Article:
Manny Pacquiao vs. Jeff Horn: Judges' Scorecards, Fight Stats and Reaction

Nate LoopFeatured ColumnistJuly 2, 2017

Jeff Horn, left, of Australia and Manny Pacquiao of the Philippines fight during their WBO World welterweight title bout in Brisbane, Australia, Sunday, July 2, 2017. Pacquiao lost his WBO welterweight world title to Horn in a stunning, unanimous points decision in the Sunday afternoon bout billed as the Battle of Brisbane in front of more than 50,000 people. (AP Photo/Tertius Pickard)
Tertius Pickard/Associated Press

Well, that was unexpected.

A bloody, thoroughly entertaining brawl between Manny Pacquiao and relatively unknown Australian boxer Jeff Horn was immediately soured on Sunday when it was announced the judges had unanimously given the bout to Horn, handing him the WBO world welterweight title in his first-ever championship fight.

Yahoo Sports' Kevin Iole passed along the scorecards:

The decision was hugely controversial and will likely be discussed at length for quite a while. The bout was broadcast on ESPN, putting Pacquiao, a boxer with worldwide appeal who has been a pay-per-view staple for years, in front of basic-cable audiences. The bout made for great television, with much more action than the (very expensive) Pacquiao-Floyd Mayweather megafight, a totally locked in crowd and tons of bloody drama.

The stats also underscore just how astonishing the decision was to award the 29-year-old Horn a belt the very first time he faced anyone other than a no-name pro. ESPN Stats & Info had a visual breakdown: 

Pacquiao out-hit Horn in all four quadrants, and CompuBox noted that Pacquiao landed more punches in 11 of the 12 rounds. 

But perhaps Horn was much more accurate? Or was superior in power punches? Not so, according to CompuBox:

Despite the perplexing decision, Pacquiao was courteous in defeat.

"That's the decision of the judges. I respect that," Pacquiao said, per ESPN.com's Dan Rafael. The 38-year-old Filipino legend also said he would be open to facing Horn again.

"Absolutely, yes," Pacquiao said, per Rafael. "We have a rematch clause, so no problem."

Tertius Pickard/Associated Press

While Pacquiao took the judges' decision in stride, it was too much to handle for many of those observing the match. The Big Lead's Ryan Phillips felt the decision was "absolutely criminal" and had a very different personal scorecard: 

"In the end, the judges returned their near-criminal verdict: 117-111, 115-113, 115-113 all for Horn. It was one of the worst decisions I've ever seen and another example of why people don't take combat sports seriously anymore. Pacquiao won that fight, there is absolutely no question about it. My final card had it 116-111 for the Filipino star, that included a 10-8 round in the ninth."

Bad Left Hook's Scott Christ called it a robbery:

By contrast, Bleacher Report's Jonathan Snowden felt the fight was closer than the broadcasters made it seem:

A key point in the bout was the ninth round. Horn appeared completely shot, barely raising his arms to defend himself, let alone to punch. Pacquiao had him on the run for almost all three minutes and landed perhaps a dozen very clean, very powerful punches. The final bell saved Horn, but the fact that Pacquiao was not able to finish him off was telling. 

Tertius Pickard/Associated Press

The Guardian's DJ Gallo has more:

"Pacquiao's chance to keep the decision out of the judges' hands came and went in that 9th Round when he had Horn on the brink of a knockout. He couldn't get the bigger Australian on the mat before the bell rang and when the 10th came around, Pacquiao didn't appear to have much left to finish the job. Maybe it's because he's 38 and doesn't have knockout strength in him anymore, especially not to take down a much younger opponent. It's been eight years since he's ended a fight by knockout, after all..."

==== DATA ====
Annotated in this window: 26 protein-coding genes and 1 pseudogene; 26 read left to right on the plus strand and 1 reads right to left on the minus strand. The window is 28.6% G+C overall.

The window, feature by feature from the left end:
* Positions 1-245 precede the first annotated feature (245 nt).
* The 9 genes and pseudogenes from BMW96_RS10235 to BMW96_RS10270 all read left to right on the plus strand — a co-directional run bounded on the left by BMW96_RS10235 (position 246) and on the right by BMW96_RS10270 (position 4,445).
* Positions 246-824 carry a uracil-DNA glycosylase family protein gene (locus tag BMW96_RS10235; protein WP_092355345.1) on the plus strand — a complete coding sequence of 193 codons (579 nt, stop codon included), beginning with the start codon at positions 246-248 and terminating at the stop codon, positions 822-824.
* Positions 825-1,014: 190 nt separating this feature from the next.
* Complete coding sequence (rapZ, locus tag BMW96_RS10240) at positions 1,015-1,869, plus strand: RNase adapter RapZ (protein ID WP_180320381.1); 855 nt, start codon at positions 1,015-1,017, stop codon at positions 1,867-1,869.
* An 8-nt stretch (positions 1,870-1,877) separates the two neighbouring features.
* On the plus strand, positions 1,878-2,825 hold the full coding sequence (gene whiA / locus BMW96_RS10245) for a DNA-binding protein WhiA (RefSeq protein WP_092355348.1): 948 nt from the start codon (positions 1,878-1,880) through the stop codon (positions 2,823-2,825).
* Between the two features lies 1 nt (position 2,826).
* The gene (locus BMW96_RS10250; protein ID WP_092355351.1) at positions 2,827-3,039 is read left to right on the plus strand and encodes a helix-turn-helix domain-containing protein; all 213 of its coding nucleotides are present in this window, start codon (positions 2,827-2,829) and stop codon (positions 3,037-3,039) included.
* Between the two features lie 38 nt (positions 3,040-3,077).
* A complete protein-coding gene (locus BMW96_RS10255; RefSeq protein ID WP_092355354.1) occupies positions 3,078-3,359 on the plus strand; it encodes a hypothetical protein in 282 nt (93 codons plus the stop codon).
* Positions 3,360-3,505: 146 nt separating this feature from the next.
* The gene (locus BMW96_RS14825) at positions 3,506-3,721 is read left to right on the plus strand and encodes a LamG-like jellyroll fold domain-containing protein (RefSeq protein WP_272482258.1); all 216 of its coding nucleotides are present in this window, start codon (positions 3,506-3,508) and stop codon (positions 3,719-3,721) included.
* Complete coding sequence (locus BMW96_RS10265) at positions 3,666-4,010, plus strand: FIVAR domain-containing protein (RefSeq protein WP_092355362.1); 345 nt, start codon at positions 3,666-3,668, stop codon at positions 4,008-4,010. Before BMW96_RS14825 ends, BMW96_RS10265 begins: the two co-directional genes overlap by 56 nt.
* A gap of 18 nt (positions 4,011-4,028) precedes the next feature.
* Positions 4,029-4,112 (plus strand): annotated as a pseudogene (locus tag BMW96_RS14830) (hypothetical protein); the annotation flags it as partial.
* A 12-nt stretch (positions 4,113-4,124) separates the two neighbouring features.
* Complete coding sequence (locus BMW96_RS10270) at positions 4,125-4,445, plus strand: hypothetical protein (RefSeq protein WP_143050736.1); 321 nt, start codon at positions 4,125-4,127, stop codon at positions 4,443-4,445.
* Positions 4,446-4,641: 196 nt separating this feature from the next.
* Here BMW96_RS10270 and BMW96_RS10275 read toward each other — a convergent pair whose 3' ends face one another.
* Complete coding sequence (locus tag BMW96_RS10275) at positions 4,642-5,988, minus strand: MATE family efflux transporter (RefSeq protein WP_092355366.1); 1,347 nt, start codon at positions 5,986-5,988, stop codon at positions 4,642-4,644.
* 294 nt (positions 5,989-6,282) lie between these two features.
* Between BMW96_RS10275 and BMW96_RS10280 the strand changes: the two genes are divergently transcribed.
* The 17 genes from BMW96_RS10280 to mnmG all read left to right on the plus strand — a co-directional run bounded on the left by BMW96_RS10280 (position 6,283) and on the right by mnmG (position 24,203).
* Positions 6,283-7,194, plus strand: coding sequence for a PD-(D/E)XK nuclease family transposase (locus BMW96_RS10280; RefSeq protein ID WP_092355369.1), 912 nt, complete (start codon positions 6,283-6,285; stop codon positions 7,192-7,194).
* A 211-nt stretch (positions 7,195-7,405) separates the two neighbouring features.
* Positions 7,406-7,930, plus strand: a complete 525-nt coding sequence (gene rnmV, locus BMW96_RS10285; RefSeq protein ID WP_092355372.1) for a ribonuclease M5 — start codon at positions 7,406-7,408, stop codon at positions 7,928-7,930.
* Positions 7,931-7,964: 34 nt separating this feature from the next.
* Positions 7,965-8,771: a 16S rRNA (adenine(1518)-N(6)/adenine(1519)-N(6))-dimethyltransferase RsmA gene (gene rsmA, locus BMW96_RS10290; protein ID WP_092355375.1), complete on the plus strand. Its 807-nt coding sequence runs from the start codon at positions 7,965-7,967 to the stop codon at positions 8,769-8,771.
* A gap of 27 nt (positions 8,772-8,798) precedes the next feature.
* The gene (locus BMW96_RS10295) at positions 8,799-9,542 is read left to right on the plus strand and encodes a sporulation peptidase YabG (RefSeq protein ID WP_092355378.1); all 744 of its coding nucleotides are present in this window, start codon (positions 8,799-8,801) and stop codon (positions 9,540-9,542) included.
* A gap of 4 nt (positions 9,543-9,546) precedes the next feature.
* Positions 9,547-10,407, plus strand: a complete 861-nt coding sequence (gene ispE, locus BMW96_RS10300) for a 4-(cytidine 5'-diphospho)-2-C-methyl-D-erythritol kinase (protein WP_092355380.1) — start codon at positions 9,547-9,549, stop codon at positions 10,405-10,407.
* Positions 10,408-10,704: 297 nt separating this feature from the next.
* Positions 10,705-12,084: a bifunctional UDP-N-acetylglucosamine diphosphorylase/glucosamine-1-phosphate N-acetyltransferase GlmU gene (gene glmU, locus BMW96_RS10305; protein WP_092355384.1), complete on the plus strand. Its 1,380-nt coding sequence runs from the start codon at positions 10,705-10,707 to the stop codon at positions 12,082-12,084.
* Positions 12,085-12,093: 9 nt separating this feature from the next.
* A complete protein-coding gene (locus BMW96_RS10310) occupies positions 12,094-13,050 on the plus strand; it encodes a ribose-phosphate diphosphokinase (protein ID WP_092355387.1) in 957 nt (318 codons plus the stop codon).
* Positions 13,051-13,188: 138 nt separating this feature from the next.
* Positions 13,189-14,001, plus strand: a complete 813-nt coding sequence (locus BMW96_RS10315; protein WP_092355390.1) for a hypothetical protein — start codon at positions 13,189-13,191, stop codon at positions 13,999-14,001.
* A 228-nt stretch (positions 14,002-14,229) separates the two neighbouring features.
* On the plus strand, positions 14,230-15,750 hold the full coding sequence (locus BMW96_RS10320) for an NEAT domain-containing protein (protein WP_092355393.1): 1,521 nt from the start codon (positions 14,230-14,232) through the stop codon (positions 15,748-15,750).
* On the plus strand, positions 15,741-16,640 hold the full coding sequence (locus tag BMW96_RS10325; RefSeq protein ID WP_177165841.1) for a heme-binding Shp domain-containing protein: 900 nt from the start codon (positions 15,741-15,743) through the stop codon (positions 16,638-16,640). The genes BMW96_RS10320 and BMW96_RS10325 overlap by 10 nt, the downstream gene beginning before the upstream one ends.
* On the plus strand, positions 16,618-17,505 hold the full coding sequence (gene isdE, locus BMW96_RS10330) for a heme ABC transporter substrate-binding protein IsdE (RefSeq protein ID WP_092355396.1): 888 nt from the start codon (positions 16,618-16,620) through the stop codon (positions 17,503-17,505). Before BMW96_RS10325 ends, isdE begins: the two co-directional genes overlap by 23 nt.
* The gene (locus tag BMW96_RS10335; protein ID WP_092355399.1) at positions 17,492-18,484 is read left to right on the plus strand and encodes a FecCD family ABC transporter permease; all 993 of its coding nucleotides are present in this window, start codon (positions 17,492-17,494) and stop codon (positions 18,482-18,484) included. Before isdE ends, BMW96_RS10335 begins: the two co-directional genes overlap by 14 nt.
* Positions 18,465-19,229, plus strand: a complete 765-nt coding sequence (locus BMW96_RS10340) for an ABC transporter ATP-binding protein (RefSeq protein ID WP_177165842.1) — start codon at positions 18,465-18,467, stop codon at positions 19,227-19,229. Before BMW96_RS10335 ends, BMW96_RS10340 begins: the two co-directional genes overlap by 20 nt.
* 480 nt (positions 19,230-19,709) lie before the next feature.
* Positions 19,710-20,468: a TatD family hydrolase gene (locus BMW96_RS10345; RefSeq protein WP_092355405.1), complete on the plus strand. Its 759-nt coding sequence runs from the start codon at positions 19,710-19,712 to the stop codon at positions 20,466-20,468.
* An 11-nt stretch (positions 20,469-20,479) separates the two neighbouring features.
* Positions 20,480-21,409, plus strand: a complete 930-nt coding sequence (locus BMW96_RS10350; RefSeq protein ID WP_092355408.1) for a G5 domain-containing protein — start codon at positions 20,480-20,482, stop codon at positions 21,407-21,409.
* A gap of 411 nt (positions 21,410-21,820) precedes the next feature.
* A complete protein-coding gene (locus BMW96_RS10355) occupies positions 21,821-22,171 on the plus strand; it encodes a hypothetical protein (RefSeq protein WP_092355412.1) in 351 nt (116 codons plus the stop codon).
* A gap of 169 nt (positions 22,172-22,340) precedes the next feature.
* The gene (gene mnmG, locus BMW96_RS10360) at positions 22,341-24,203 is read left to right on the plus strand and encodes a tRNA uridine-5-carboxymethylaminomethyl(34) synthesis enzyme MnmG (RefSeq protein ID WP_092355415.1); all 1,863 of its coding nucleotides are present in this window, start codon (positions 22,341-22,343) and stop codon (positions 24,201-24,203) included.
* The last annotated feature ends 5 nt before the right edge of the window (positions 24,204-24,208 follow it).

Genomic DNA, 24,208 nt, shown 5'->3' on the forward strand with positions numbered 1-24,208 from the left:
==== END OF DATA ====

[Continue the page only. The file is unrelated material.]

Indeed it's not hard to imagine a slightly younger Pacquiao cutting Horn down with ease in the ninth, or at the very least finishing the job in the 10th. In fact, referee Mark Nelson very nearly did the job for him.

He could be clearly seen and heard on the ESPN broadcast walking over to Horn's corner after the ninth, telling the battered fighter "you've had enough. Show me something in this round or I'm stopping the fight," per News.com.au's James Matthey.

But Horn found a last bit of strength and energy and survived to the final bell, putting the decision in the judges' hands. 

Horn deserves plenty of credit for his performance, whether or not one agrees with the judges. He took on one of boxing's best, albeit well beyond his prime, and was aggressive throughout the match. There was no fear fighting in front of tens of thousands of fans for the first time, with worldwide attention and a championship belt on the line.

The heavy underdog made the fight much closer than many expected, using his size advantage and an awkward rhythm to keep Pacquiao from getting into a groove for most rounds. For a guy who has only faced mediocre competition to this point and started boxing professionally just four years ago, it was a remarkable showing.

Tertius Pickard/Associated Press

That said, Pacquiao was the cleaner puncher throughout and rarely, if at all, looked like he was overwhelmed by what the Brisbane native was throwing at him. Sure, it was clear that Pac-Man is no longer the hurricane of fists and fury he was in his prime, but he's still a fine boxer and counterpuncher. He scored unanimous-decision victories over fine pros like Jessie Vargas and Timothy Bradley Jr. just last year.

Age can sap fighters (or any athletes really) of their skill set and athleticism seemingly overnight, but Pacquiao still has enough to beat the likes of Horn. Many will say he did just that on Sunday, but the judges took it away from him.

If Pacquiao really is committed to a rematch, perhaps he should do it quickly, before his abilities fade even further.